How Perseverance will prepare for the arrival of humans on Mars

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Inside Perseverance’s belly is a small box that, if all goes well, will turn part of the carbon dioxide-rich atmosphere of the Red Planet into oxygen. The experiment will aim to demonstrate technology that could one day support a manned mission to Mars.

Produce oxygen on Mars

The journey of Perseverance towards Mars is almost finished, with a landing scheduled for Thursday, February 18 in the Jezero crater. Focus today on the small golden box comfortably installed in the belly of the rover: the Experience of using in situ oxygen resources of Mars or MOXIE, an experiment aimed at produce a small amount of oxygen pure from Martian atmospheric carbon dioxide. A bit like trees, in the end, which, on the other hand, are based on much more complex processes.

This is a demonstration of technology that should ultimately allow future Martian explorers to breathe, naturally, but also and above all to fill the tanks oxygen they will need to return to Earth.

Note that MOXIE does not meet one of the main objectives of the Perseverance rover, which is to search for traces of past life. So, as a tech showcase, this little gold case will only work occasionally (maybe once every few months).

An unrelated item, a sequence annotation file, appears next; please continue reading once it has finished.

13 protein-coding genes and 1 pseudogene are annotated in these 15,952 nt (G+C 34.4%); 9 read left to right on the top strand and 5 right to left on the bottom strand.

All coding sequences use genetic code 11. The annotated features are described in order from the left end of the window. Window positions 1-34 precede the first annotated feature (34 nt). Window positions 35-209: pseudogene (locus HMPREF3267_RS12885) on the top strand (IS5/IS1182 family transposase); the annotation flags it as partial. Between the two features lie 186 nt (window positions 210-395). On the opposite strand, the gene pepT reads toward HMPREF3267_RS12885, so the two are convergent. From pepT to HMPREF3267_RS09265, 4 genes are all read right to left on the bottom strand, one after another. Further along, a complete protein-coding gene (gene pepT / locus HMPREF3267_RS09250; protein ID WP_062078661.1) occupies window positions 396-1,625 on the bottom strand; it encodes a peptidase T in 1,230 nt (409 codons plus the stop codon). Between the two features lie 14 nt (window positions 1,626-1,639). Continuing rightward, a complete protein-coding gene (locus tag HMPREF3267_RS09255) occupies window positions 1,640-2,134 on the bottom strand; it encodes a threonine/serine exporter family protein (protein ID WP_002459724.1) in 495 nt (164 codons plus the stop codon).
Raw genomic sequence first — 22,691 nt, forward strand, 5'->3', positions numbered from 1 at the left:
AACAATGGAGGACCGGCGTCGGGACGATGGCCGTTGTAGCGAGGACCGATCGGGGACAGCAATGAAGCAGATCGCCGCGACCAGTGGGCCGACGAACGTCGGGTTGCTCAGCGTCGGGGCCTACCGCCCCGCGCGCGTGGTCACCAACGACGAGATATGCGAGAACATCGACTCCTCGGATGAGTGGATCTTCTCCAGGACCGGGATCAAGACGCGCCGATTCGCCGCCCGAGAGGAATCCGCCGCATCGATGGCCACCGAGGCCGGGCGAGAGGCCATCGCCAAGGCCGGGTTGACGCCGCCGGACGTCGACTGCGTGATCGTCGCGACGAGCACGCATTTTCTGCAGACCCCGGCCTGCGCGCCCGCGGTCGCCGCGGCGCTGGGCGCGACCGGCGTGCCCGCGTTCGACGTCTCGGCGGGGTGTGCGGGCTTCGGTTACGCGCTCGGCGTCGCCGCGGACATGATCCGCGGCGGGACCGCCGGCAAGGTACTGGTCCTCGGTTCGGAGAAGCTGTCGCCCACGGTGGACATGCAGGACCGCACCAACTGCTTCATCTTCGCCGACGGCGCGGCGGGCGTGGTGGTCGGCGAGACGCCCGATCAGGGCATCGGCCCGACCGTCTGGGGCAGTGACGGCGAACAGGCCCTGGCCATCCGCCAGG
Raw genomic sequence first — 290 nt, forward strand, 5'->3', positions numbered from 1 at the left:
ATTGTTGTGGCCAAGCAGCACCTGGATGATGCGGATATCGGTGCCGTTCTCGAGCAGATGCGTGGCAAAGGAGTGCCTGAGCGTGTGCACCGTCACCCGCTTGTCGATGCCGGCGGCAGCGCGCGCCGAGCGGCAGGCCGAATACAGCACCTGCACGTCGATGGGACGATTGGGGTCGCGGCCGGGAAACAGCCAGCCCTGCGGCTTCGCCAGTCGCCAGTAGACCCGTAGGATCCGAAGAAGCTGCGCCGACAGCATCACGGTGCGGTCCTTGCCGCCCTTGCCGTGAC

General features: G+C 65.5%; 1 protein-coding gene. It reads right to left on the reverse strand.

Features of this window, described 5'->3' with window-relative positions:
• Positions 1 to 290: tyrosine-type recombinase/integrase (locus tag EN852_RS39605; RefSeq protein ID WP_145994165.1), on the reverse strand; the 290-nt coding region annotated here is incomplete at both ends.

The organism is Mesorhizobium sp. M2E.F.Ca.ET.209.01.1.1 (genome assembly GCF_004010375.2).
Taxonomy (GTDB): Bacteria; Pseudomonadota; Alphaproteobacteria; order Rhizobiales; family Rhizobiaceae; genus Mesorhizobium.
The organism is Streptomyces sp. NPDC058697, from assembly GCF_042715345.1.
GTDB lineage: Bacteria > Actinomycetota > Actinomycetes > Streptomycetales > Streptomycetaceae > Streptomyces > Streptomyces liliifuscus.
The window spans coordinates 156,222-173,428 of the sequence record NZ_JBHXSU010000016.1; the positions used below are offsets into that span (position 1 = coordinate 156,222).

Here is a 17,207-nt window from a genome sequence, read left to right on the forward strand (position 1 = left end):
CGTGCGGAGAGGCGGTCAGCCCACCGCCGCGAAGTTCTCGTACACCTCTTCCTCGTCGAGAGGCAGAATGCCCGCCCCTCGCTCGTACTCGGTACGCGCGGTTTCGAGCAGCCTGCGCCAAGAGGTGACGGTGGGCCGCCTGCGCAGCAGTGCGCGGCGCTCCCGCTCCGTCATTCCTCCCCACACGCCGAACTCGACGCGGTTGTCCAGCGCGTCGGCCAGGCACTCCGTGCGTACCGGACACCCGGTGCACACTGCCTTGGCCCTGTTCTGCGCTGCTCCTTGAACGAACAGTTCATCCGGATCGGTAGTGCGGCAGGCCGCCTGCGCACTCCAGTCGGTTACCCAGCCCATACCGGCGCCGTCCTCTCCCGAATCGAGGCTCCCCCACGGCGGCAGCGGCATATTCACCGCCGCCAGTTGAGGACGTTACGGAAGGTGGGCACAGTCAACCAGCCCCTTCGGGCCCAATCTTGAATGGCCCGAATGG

Another reason, and not the least, is the technology requires a significant energy input in order to heat a key part of the experiment to around 800 ° C. Each time MOXIE is running, the instrument will spend about two hours warming up, then producing oxygen for about one hour. This process will use most of the rover’s power supply for the day.

An almost identical twin of MOXIE used for tests at NASA’s Jet Propulsion Laboratory. Credit: JPL / Caltech

Several challenges to overcome

To operate, the instrument will extract carbon dioxide from the thin Martian atmosphere, then separate carbon from oxygen. MOXIE will produce carbon monoxide gas as a by-product so that it can easily dissipate.

Of course, this will not be easy. First, MOXIE will not have to use all the carbon dioxide it absorbs, at the risk of producing carbon soot instead of carbon monoxide, which could clog its instruments.

Another danger: if the instrument does not receive enough electricity, the reaction will reverse. In other words, MOXIE will work like a fuel cell. Instead of drawing oxygen from CO2, it will attempt to produce CO2 from oxygen. And since there is no source of oxygen on Mars, it will start to extract the famous gas from the anode side of the device, which will break down the material.

Illustration of the Perseverance rover. Credit: NASA

MOXIE is intended to test this technique of oxygen production only at Small scale. This is indeed all that researchers can afford, since Perseverance only offers 110 watts of power available for the whole rover. By comparison, a full-fledged oxygen plant would have to produce about two hundred times as much oxygen and would probably require about thirty kilowatts of power.

If the demonstration is successful, then we could imagine a much larger technology launched ahead of the first manned launches to Mars, the time to produce enough oxygen to be sure the astronauts can return home, before they even get home. do not leave Earth.

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